Scientists will search at the bottom of the sea for an interstellar meteorite
Something that on a simple reading sounds like a priest is not only possible insanity, but seen as something dangerous and wonderful.
The story is as follows: On January 8, 2014, a meteor crashed into the atmosphere of our planet. And the sky crossed the sky of Papua New Guinea, a country located in the southwestern region of the Pacific Ocean, in Oceania.
In 2019, two theoretical astrophysicists from Harvard University in the United States published a study indicating that it is the first interstellar meteorite to be identified on our planet. he is called, The first meteorite from another star system.
The theory suggests that this meteorite burned and disintegrated when it entered our atmosphere, so it is possible that the fragments fell into the sea. The idea now is to look for those fragments that will be at the bottom of the ocean.
Interstellar meteorite at the bottom of the sea
As mentioned earlier, in 2019, two Harvard University scientists, Amir Sarak and Avi Loeb, published a file study So, based on some data from the meteorite, He will appear to be an interstellar being. That is, it comes from another star system.
What is that data? The velocity of the 0.45-meter-diameter meteorite has been studied along with the trajectory of its orbit. It is known, for example, that it traveled through space at a speed of more than 210 kilometers per hour.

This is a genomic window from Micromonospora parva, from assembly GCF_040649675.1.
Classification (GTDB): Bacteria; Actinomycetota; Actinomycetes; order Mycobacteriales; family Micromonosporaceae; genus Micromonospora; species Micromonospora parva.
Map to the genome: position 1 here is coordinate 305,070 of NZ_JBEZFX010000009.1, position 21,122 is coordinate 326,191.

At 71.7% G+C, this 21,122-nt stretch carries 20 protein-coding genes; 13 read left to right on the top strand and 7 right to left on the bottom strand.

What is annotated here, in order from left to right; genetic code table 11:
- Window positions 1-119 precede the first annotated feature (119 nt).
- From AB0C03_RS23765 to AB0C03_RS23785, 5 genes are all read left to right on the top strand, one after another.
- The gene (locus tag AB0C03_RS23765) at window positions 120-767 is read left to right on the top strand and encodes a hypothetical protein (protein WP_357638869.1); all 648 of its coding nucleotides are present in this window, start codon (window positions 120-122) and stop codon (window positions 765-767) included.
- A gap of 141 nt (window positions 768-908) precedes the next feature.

The thing is, this can’t be 100% confirmed because to do so would need information from NASA’s Center for Near-Earth Object Studies, and data Coming from a satellite classified as Top Secret by the United States Department of Defense.
The closest thing to confirmation that was obtained was the verdict of Joel Moser, chief scientist in the US Space Force’s Space Operations Command. this official View the necessary confidential data She confirmed it The velocity estimate reported by NASA is accurate enough to explain the path between the stars.
This statement was enough to convince scientists to search for the remains of the meteorite that was baptized with the name CNEOS 2014-01-08.
According to specialized media, satellite tracking data, wind currents and oceans can show an area of 10 x 10 km where the fragments could be.
And the most interesting: they believe that the fragments are magnetic, so it only takes a ship with a magnet to assemble the small parts. They are now In talks with a technology company to make this possible and to refine the plan.
With information from the universe today *
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